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Clinical Supervision: Skill Building and Empowering Supervisees
Supervision continuing education MFT CEU

Section 23
Shifting the Responsibility from Supervisor to Supervisee

CEU Question 23 | CEU Test | Table of Contents | Supervision CEU Courses
Social Worker CEU, Psychologist CE, Counselor CEU, & MFT CEU

When a supervisor appeals to his boss or the human resources department for authority to take disciplinary action or terminate an employee, it's common for the response to be, "Have you done everything that you needed to do?" While it's easy to ask this question, it's rare that the HR rep or senior supervisor is able to specify exactly what it is that the supervisor is responsible for doing.

There are five-and only five-things that a supervisor is responsible for doing before he can legitimately say, "I have done everything I am responsible for doing." These five things are to clearly specify the exact gap between desired performance and the employee's actual performance, provide whatever training is available to develop the needed knowledge and skills, remove any obstacles that prevent the individual from performing properly, provide feedback so the individual knows exactly how well he or she is doing, and arrange appropriate consequences so that the person doesn't find himself punished for doing a good job or rewarded for performing poorly. For each these items I have listed below two questions to ask to be sure that management's responsibilities have been met:

Clarify expectations
o Can the individual explain exactly what is expected?
o Does the individual understand the exact gap between desired performance and actual performance?

Provide training
o Does the employee have the knowledge and skills needed to do the job?
o Has the individual received the same training as other supervisees?

Arrange appropriate consequences
o What happens to the individual:
1) when he performs properly?
2) when he does not perform properly?
o Does doing the job properly or quickly produce unpleasant consequences?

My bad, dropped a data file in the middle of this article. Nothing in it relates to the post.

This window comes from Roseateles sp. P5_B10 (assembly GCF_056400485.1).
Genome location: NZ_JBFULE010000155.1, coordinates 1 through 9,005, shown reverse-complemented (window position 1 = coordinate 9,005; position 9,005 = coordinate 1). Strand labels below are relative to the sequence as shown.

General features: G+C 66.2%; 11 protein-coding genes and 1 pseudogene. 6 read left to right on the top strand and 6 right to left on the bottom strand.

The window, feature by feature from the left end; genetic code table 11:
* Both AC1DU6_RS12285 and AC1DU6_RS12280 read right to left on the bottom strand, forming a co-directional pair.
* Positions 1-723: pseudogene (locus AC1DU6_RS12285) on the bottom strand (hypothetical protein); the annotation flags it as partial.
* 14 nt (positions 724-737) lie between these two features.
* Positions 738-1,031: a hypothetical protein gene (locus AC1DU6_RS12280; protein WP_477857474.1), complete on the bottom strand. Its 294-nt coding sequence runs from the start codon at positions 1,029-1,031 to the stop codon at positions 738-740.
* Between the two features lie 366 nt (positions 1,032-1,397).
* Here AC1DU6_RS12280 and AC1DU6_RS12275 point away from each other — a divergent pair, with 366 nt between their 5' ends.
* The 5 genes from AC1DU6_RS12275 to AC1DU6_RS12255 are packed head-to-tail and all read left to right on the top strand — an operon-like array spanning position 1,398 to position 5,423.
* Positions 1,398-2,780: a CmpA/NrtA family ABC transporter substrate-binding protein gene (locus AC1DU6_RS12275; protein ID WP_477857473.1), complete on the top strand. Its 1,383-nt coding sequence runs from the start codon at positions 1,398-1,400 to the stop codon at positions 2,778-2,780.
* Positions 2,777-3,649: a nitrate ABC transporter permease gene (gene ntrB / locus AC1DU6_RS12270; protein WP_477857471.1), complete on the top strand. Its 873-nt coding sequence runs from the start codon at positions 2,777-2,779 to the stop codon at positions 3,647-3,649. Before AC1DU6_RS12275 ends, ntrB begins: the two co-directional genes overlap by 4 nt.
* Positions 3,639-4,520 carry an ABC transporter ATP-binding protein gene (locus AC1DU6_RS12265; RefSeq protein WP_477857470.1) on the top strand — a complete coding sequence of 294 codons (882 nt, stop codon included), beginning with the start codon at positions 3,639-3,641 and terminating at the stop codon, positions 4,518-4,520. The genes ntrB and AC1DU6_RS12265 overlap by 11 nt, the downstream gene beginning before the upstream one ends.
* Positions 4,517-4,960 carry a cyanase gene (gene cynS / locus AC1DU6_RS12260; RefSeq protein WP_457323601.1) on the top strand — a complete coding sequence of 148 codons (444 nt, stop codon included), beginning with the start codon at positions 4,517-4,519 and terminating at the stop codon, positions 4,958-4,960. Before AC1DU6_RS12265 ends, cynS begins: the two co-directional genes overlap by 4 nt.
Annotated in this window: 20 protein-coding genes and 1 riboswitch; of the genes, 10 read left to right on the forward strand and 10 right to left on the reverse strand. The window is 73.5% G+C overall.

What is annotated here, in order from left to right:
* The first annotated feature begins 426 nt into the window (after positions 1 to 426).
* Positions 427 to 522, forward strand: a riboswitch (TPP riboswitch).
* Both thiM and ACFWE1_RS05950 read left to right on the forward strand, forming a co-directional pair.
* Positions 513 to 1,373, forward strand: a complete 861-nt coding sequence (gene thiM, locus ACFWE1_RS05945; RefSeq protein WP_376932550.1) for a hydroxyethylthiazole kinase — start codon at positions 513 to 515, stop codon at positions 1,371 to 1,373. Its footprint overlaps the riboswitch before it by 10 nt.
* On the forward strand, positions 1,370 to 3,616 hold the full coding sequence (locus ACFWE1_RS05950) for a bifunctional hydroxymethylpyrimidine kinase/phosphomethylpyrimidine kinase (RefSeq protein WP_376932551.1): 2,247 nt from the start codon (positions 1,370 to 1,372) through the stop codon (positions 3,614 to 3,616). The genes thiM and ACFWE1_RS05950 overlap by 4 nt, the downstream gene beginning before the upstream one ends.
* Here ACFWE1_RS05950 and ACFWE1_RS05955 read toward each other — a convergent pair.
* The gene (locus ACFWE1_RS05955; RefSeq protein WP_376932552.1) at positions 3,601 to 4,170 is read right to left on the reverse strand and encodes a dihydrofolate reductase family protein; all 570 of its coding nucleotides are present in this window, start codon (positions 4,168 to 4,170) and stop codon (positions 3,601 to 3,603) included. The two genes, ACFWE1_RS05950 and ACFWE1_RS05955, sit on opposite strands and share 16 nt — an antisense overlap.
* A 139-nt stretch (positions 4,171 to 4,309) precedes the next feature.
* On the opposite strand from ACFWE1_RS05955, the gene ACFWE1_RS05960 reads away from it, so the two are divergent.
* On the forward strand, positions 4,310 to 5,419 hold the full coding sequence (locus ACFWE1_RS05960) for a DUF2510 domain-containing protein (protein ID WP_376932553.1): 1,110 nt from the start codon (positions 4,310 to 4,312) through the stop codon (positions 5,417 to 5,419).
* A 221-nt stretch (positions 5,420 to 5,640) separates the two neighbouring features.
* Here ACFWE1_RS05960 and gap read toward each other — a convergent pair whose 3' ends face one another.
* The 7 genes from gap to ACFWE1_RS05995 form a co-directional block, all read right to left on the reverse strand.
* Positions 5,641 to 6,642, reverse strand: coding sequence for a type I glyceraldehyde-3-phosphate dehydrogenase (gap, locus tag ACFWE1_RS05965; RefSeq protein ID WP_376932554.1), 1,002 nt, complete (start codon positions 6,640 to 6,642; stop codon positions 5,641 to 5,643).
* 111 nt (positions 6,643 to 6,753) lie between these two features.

Provide feedback
o How does the individual know exactly what's expected?
o How does the employee know exactly how well or how poorly he's doing?

Remove obstacles
o Does the person receive any conflicting messages or instructions?
o Does the employee have the time, the tools, the equipment, the authority, and the support needed to do the job?

Once the supervisor has asked and answered these questions, he has done everything that he is responsible for. The burden for solving the problem now shifts to the employee. No longer will the supervisor, the night before he fires a supervisee, have to grapple with the question, "Is there anything else I could have done?'
- Grote, Dick, Discipline Without Punishment, AMACOM: New York, 2006

Personal Reflection Exercise #9
The preceding section contained information about shifting responsibility from supervisor to supervisee. Write three case study examples regarding how you might use the content of this section in your practice.

What five concepts clearly specify the exact gap between desired performance and the supervisee's actual performance? Record the letter of the correct answer the CEU Test

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Table of Contents

The article above contains foundational information. Articles below contain optional updates.
Counselor Education and Supervision: 2018 Annual Review
The authors reviewed 114 articles regarding counselor education and supervision published in professional counseling journals during 2018. The articles represented a range of methodologies, providing insight into current supervision, teaching and training, stakeholder experiences, and professional issues. Implications include a need for research regarding online teaching and learning as well as exploring supervision’s influence on counseling skill and effectiveness.
Medicare Reimbursement for Counselors: Counseling Professionals’ Advocacy Beliefs and Behavior
The authors analyzed data from 5,528 American Counseling Association members to examine advocacy beliefs and behavior regarding Medicare reimbursement and advocacy for counselors. Nearly half (49.3%) of the respondents had participated in one or more forms of Medicare reimbursement advocacy. Advocacy participation differed significantly by professional status.
Publication Patterns of Counselor Educators at Comprehensive Universities
The authors examined the publication patterns of 821 counselor educators across 174 comprehensive universities for the years 2008 through 2017. Nearly half of the sample did not have any journal article publications, and the median number of publications was 1. Several institutional variables were useful for predicting article publication counts.
School Counselor Consultation Preparation: A National Study
The authors examined trends in school counselor consultation preparation using data collected from 238 program websites, 73 program survey responses, and 57 syllabi. The results indicated an emphasis on consultation content related to theories, stakeholders, and topics, rather than experiential practice. The findings suggest a need to incorporate and assess more application‐specific consultation activities and assignments.
The Impact of Teaching Preparation Practices on Self‐Efficacy Toward Teaching
Coursework in teaching, fieldwork, and supervised teaching experiences were examined as predictors of counselor education doctoral students’ (N = 149) self‐efficacy toward teaching. Results revealed that all 3 variables related significantly to self‐efficacy toward teaching. Results suggested that students’ satisfaction with supervision of teaching was particularly important in strengthening self‐efficacy.

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